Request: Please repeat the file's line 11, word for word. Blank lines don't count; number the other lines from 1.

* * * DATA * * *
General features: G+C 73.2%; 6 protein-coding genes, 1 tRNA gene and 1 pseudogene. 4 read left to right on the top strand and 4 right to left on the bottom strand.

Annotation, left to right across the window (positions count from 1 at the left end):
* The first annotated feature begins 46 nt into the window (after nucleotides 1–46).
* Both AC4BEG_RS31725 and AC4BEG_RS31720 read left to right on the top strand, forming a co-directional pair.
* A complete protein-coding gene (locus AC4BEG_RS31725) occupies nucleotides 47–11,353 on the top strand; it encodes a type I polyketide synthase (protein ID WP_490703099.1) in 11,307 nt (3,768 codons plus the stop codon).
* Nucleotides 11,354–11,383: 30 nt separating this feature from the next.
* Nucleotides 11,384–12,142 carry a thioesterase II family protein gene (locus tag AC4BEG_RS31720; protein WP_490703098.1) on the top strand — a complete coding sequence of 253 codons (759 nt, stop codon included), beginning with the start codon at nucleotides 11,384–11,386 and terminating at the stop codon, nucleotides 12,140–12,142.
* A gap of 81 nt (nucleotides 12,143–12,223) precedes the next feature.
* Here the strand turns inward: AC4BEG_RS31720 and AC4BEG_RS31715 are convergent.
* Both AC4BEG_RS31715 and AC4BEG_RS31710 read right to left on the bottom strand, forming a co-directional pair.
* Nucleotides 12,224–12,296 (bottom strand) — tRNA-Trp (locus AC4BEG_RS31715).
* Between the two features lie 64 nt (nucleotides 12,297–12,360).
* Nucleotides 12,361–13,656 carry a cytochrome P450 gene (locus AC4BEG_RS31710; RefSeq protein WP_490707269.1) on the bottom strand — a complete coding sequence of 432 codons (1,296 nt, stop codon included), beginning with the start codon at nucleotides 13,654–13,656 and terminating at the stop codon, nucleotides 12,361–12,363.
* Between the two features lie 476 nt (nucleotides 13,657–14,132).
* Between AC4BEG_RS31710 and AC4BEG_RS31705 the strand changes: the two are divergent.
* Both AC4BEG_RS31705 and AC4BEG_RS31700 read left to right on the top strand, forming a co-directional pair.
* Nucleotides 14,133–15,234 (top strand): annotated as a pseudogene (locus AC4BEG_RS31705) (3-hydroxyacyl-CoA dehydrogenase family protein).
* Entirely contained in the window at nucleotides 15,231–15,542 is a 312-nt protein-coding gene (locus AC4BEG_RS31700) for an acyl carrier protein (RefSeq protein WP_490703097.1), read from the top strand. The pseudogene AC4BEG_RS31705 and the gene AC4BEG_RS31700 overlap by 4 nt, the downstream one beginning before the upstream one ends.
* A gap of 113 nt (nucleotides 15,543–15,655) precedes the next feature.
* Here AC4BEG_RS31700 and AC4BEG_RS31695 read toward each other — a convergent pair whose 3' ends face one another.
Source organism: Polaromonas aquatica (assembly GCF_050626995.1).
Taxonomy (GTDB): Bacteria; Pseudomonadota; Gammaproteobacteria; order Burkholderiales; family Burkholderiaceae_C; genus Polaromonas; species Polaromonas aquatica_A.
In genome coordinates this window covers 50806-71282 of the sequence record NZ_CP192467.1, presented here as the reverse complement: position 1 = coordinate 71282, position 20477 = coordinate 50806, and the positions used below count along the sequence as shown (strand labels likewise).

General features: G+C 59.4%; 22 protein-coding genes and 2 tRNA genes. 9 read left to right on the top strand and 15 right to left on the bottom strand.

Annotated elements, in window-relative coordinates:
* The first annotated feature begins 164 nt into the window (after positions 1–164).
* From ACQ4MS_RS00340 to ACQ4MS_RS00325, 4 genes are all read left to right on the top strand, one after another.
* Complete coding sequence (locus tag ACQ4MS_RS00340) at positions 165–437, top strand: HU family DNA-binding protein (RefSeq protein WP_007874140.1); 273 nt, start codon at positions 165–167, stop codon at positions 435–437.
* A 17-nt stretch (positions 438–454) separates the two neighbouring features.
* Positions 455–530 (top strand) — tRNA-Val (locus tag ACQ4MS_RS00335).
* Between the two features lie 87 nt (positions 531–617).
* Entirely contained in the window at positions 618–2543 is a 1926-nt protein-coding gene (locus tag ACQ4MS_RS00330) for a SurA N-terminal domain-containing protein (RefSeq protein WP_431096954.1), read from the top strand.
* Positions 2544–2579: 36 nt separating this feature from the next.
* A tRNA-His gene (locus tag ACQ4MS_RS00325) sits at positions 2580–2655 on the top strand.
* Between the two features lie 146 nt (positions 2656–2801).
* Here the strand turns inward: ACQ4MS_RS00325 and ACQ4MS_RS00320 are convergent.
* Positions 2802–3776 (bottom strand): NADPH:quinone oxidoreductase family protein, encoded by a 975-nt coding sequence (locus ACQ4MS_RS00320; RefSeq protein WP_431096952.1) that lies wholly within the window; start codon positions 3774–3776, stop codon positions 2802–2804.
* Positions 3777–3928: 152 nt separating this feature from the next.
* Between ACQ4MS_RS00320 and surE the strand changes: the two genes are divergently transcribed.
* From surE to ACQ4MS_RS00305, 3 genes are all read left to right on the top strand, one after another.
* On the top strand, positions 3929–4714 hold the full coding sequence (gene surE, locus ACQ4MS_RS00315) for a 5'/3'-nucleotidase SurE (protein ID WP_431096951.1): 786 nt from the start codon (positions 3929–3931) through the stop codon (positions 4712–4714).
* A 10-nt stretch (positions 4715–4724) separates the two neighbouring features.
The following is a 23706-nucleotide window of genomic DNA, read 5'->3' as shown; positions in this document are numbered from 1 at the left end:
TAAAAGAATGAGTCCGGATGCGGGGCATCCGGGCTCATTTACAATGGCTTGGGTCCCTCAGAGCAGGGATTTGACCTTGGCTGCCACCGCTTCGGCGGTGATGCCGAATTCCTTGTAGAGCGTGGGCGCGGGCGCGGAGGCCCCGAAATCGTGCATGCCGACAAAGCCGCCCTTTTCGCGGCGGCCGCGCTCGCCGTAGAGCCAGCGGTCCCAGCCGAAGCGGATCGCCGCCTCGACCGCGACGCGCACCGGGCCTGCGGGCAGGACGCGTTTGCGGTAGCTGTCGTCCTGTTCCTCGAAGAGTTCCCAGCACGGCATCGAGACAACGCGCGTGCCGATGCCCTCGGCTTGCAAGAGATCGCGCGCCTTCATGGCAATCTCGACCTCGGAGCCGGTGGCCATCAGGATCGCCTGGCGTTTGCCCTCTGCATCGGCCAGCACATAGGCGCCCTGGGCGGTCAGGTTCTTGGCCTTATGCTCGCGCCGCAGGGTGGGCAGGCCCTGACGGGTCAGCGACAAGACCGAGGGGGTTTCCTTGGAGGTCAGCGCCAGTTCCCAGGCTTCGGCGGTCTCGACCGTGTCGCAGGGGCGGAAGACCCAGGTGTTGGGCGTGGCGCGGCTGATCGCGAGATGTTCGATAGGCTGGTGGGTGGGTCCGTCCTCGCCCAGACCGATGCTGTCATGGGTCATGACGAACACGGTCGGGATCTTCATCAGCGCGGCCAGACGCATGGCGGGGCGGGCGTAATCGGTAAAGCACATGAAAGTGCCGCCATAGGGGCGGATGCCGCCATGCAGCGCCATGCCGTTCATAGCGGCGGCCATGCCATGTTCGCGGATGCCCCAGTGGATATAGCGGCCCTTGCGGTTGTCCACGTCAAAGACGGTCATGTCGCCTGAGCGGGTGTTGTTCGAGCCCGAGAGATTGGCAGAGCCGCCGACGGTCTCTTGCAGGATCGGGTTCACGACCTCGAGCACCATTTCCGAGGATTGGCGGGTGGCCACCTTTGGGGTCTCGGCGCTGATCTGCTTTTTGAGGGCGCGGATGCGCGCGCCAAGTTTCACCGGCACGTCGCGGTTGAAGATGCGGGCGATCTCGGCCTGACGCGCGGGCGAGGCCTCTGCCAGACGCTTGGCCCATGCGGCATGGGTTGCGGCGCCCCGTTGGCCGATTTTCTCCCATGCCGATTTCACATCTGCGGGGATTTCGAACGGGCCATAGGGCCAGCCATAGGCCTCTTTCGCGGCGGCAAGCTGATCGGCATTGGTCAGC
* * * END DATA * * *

* Nucleotides 12,224–12,296 (bottom strand) — tRNA-Trp (locus AC4BEG_RS31715).